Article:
Yet again, nurses have been chosen as America’s most trusted profession. Increasingly, nurses are depicted as honest, trustworthy, and compassionate. Notably, Johnson and Johnson’s campaign for nursing advertisements tug on the audiences’ heartstrings evoking feelings of love and portrays nursing as emotionally satisfying. With the always changing health care atmosphere and the rise of the baby boomers, nurses are needed more than ever. Accordingly, projected growths of 26% by the Bureau of Labor and Statistics and attractive job opportunities lure swarms of individuals. In spite of nursing’s increasing popularity, media outlets have failed to report a rising development in the nursing arena, which are increasing accounts of lateral violence and burnout among new graduates. Above all, it is concerning that the most respected profession participates in a culture of negativity and intimidation.
Experiences of lateral violence among new graduate nurses may be obvious or cloaked. Circumstances may range on a continuum from intimidation or segregation to verbal abuse. Considering health care’s standing, is it not paramount to provide a healthy work environment that promotes professional development and one that increases new graduate's retention? Unfortunately, as a new graduate, I have experienced lateral violence. Hopefully, my experience will motivate others to take a stand to end lateral violence among new graduates.
A Hard Dose of Reality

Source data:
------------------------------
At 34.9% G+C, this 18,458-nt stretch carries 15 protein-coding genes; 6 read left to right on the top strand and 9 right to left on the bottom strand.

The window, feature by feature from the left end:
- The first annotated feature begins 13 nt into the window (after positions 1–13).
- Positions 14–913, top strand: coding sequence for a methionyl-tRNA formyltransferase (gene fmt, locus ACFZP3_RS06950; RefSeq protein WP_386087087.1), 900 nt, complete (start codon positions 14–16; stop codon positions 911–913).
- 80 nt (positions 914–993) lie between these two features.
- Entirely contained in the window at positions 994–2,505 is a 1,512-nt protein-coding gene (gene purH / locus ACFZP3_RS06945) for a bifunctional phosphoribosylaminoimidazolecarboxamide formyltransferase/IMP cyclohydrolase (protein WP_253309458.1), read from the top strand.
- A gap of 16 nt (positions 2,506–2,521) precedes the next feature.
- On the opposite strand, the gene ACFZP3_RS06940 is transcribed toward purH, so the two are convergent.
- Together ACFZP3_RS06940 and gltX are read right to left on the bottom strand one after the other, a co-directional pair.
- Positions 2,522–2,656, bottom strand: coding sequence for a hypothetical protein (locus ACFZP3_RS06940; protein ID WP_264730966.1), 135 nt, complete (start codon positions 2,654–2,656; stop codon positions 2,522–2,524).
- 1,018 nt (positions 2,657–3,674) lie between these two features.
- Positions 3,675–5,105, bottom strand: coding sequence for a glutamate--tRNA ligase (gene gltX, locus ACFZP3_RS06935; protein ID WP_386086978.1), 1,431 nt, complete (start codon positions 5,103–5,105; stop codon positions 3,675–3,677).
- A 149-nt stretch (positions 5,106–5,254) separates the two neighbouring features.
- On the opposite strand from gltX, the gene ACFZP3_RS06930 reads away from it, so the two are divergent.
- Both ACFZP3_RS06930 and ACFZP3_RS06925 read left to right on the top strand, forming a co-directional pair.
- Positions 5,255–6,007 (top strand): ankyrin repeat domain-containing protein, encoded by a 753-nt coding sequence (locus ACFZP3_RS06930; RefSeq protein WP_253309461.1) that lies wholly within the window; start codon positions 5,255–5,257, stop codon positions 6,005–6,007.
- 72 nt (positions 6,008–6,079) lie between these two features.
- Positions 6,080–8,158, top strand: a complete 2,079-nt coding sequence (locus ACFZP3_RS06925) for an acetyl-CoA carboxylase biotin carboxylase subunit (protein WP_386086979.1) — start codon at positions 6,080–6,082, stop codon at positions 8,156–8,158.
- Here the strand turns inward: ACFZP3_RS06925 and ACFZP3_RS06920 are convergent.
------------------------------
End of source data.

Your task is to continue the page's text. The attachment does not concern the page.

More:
Fresh from NCLEX, I accepted an offer as a staff nurse in an intensive care unit at a major metropolitan hospital and I was excited about the prospect of working as a nurse saving lives. I envisioned that I would be the relative nurse version of Christina Yang from ABC's medical drama Grey's Anatomy because I am smart, perceptive, and daring. My first week of hospital orientation was composed of signing mundane paperwork, listening to lectures on professionalism, and hearing stories of cautionary tales about how posts on Facebook may threaten employment and risk termination. Throughout these discussions, my future co-workers and I spoke of our career goals and our expectations of our different ambitions. I imagined that the nursing staff on the unit would be caring and I would be tenderly swept under the wings of my nursing preceptor. However, the second week of the hospital orientation proved to reveal the unit’s true and raw nature. Subsequently, I realized that a single expectation proved exact since the unit was intense, fast-paced, and provided endless opportunities to learn. Yet, I discovered that several of the nursing staff were not as caring as I had predicted nor were they considerately receptive toward new nurses. At first, I considered that my feelings of ambivalence might have stemmed from my initial introduction. But future events led to feelings of heartbreak, anxiety, and self-doubt. Surprisingly, neither my education nor a training guide could have prepared me for arising events.